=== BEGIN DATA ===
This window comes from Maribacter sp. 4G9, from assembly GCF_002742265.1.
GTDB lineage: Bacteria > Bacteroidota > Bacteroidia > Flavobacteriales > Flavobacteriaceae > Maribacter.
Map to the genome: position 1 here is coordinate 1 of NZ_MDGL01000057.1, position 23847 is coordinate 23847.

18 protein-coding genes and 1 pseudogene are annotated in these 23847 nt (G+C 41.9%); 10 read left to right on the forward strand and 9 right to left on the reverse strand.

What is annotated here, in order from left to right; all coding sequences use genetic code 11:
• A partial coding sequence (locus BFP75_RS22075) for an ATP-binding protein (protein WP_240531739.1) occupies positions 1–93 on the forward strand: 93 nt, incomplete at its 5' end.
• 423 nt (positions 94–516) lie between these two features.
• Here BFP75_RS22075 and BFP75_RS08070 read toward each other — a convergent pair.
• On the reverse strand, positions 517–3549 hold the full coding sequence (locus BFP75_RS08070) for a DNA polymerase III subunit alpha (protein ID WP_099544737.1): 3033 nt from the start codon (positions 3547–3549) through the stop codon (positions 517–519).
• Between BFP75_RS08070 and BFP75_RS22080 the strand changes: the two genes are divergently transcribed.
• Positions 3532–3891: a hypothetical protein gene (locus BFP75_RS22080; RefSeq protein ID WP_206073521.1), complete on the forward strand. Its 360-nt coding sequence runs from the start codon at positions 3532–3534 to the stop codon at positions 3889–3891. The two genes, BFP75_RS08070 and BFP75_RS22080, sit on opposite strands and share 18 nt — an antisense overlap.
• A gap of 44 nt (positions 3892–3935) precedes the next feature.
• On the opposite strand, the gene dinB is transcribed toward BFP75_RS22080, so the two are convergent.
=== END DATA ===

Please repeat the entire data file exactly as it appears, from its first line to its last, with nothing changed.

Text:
This window comes from Maribacter sp. 4G9, from assembly GCF_002742265.1.
GTDB lineage: Bacteria > Bacteroidota > Bacteroidia > Flavobacteriales > Flavobacteriaceae > Maribacter.
Map to the genome: position 1 here is coordinate 1 of NZ_MDGL01000057.1, position 23847 is coordinate 23847.

18 protein-coding genes and 1 pseudogene are annotated in these 23847 nt (G+C 41.9%); 10 read left to right on the forward strand and 9 right to left on the reverse strand.

What is annotated here, in order from left to right; all coding sequences use genetic code 11:
• A partial coding sequence (locus BFP75_RS22075) for an ATP-binding protein (protein WP_240531739.1) occupies positions 1–93 on the forward strand: 93 nt, incomplete at its 5' end.
• 423 nt (positions 94–516) lie between these two features.
• Here BFP75_RS22075 and BFP75_RS08070 read toward each other — a convergent pair.
• On the reverse strand, positions 517–3549 hold the full coding sequence (locus BFP75_RS08070) for a DNA polymerase III subunit alpha (protein ID WP_099544737.1): 3033 nt from the start codon (positions 3547–3549) through the stop codon (positions 517–519).
• Between BFP75_RS08070 and BFP75_RS22080 the strand changes: the two genes are divergently transcribed.
• Positions 3532–3891: a hypothetical protein gene (locus BFP75_RS22080; RefSeq protein ID WP_206073521.1), complete on the forward strand. Its 360-nt coding sequence runs from the start codon at positions 3532–3534 to the stop codon at positions 3889–3891. The two genes, BFP75_RS08070 and BFP75_RS22080, sit on opposite strands and share 18 nt — an antisense overlap.
• A gap of 44 nt (positions 3892–3935) precedes the next feature.
• On the opposite strand, the gene dinB is transcribed toward BFP75_RS22080, so the two are convergent.